The combination of materials and techniques used for House Paarman Treehouse allowed for the fusion of modern manufacturing technology with traditional handcraft, and both were used to their full potential. The primary supporting elements are made from Corten steel and form a complex interdependent framework with great economy of structure. Three different types of timber – spruce, western red cedar and oak – were chosen based on their specific advantages for their respective applications. These were carefully crafted – sometimes in complex three-dimensional shapes – and delicately joined to the steel structure with hand-turned brass connectors.
After an extensive process of iterative design by prototyping, the somewhat primal act of casting metal, the seemingly rough but precise act of industrial assembly, and the final caress by the human hand are combined in a carefully considered sequence of manufacturing. While any number of details could have been selected for the purposes of this article, it was felt that the assembly of the floor supports and the sensuously curving staircase typified the approach described above.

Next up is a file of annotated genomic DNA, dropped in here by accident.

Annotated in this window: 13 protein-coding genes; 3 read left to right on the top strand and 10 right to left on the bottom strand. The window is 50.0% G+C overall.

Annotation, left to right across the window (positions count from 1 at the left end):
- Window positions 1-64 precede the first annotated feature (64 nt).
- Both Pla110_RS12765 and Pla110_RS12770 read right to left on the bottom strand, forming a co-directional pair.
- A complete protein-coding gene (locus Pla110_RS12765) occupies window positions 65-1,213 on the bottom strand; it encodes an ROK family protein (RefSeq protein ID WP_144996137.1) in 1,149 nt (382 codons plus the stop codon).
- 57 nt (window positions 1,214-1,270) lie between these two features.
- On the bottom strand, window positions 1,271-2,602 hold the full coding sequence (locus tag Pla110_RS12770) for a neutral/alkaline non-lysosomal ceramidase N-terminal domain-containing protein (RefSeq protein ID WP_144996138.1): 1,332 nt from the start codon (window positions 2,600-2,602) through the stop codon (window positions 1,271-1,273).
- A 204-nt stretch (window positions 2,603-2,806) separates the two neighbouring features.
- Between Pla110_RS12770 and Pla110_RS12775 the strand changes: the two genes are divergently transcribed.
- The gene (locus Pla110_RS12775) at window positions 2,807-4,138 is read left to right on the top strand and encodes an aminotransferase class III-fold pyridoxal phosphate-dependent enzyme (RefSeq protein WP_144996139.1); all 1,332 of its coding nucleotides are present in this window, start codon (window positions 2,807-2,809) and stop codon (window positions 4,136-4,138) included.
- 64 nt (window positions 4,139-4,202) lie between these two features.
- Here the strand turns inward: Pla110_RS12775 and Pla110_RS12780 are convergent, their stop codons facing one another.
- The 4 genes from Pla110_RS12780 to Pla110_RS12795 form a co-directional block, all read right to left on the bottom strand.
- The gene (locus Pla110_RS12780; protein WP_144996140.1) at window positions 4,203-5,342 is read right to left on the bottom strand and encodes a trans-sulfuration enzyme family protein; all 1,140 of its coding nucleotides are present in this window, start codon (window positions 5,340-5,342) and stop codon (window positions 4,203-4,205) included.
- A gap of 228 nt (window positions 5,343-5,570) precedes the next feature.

From the crafts of design and making, to the crafting of relationships between all parties involved in the project, this small dwelling is a powerful reminder of the importance of the values of innovation, care and time.
As Richard Sennet notes in his book The Craftsman (2008: 9): “Craftsmanship names an enduring, basic human impulse, the desire to do a job well for its own sake.”
- Architects and Interior Architects: Malan Vorster Architecture Interior Design
- Structural Engineers: Henry Fagan and Partners
- Quantity Surveyors: DA Quantity Surveyors
- Landscape Design: Mary Maurel Gardens
- Contractor: Link Engineering and Theunis Naude